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Pollution From Oil Extraction Makes Otter Penis Bones Weaker

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Tom Hale

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Tom Hale

Senior Journalist

Tom is a writer in London with a Master's degree in Journalism whose editorial work covers anything from health and the environment to technology and archaeology.

Senior Journalist

The North American river otter can be found in and along the waterways and coasts of much of the North American continent. l i g h t p o e t/Shutterstock.com

Environmental pollutants are having a peculiar effect on the penis bones of river otters in Canada.

In a new study, published in the journal Chemosphere, scientists in Canada have discovered that hydrocarbon contaminants linked to oil and gas extraction might contribute to the weakening of the penis bone of North American river otters (Lontra canadensis). 

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The bone in question is the baculum, a rigid and mineralized bone that runs down the middle of their penis. A wider range of animals possess the bone – not humans, though – and it plays an important role in reproduction and courtships. It might sound like an unusual thing to study when looking at environmental pollution, but the role of the bone in copulation means it’s a surprisingly useful tool for monitoring animal populations.

“It’s akin to taking Mother Nature’s pulse,” Dr Philippe Thomas, lead study author and wildlife biologist at Environment and Climate Change Canada, told IFLScience.

“To identify endpoints, we rely on Indigenous land users, hunters, trappers and fishers that have been connected to the land for centuries,” Thomas continues.

“We were always told how increased mining activities led to decreasing semi-aquatic wildlife numbers in the vicinity of these large industrial projects. Knowing how reproductive endpoints, such as measures of baculum health, helped inform environmental risk to exposure to similar compounds in the past, in wild mink and otter, we put 2 and 2 together and decided to test this for ourselves,” he added.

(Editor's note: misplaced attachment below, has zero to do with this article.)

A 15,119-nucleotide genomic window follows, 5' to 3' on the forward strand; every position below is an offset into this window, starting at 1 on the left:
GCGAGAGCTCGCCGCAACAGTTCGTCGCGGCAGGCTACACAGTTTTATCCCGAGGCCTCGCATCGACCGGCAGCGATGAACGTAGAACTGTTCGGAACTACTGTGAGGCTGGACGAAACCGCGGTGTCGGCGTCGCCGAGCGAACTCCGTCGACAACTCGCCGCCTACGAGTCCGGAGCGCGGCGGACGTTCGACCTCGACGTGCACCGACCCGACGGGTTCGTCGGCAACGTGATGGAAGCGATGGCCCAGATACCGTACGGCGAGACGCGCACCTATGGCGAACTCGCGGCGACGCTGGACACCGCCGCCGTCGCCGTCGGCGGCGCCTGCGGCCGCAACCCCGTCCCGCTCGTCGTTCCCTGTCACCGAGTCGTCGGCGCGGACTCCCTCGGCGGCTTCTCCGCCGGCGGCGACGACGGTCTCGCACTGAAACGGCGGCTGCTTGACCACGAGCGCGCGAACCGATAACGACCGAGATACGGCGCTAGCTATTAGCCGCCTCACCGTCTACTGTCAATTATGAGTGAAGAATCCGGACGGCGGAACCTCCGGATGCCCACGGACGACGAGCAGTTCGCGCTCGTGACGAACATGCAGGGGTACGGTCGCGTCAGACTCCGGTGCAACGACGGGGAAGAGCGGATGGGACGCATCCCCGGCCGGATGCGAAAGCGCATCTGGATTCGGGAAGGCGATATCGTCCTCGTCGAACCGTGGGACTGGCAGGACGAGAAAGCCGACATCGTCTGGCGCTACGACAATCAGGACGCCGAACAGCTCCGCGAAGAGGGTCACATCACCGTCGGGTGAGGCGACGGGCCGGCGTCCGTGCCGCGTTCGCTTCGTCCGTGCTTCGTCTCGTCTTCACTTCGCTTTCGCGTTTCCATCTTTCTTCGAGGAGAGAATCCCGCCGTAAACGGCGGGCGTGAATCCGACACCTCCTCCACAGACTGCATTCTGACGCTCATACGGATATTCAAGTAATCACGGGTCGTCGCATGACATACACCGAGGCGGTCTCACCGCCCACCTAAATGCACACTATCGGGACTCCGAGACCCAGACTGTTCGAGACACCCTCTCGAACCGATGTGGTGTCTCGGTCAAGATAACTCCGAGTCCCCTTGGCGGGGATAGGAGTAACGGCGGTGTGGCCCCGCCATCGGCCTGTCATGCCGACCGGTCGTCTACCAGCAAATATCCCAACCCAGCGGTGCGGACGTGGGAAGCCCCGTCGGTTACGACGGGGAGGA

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For the new study, the researchers dissected river otter carcasses in Alberta and closely studied their baculum bone, while also keeping tabs on contaminants in their liver and their surrounding natural environment. The otters were collected in, or downstream of, the Athabasca Oil Sands Region of northern Alberta, a site with rampant crude oil extraction and fracking.

Notably, their livers and environment were found to contain polycyclic aromatic compounds (PACs), a class of chemicals that are produced when coal, oil, gas, wood, and garbage are burned. The more PACs they detected in the environment, the lower the otters’ bone mineral density, suggesting the baculum was weaker. They also found that sites with higher levels of toxic metals, such as thallium and cadmium, were home to otters with weaker baculum. By no coincidence, cadmium is known to affect bone health. It is possible that exposure to PACs could have had an effect on baculum bone health through its impacts on estrogen and androgen levels, which are vital for a sturdy penis bone. 

Interestingly, they also identified some metals in the environment, like strontium and iron, that appeared to have protective effects on baculum bone health. 

The study explains that North American river otters are a "sentinel species”. Like a canary in a coal mine, these species are able to highlight subtle changes in the ecosystem due to their place in the food chain and their sensitivity to environmental stressors. As such, it’s bad news that this species is already feeling the effects of oil extraction in the area. It’s unclear how this change to the baculum might affect this population, although previous research has suggested that polar bears with stronger baculum have more offspring. If the same holds true for river otters, then a decrease in baculum bone health could lower the local population numbers and have a knock-on effect throughout the ecosystem. 

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While numbers are officially considered stable, there is not much monitoring of the North American river otter and many fear that the species remains under serious threat in response to changes to their habitat. 

This article has been amended to include comments by Dr Philippe Thomas about their work


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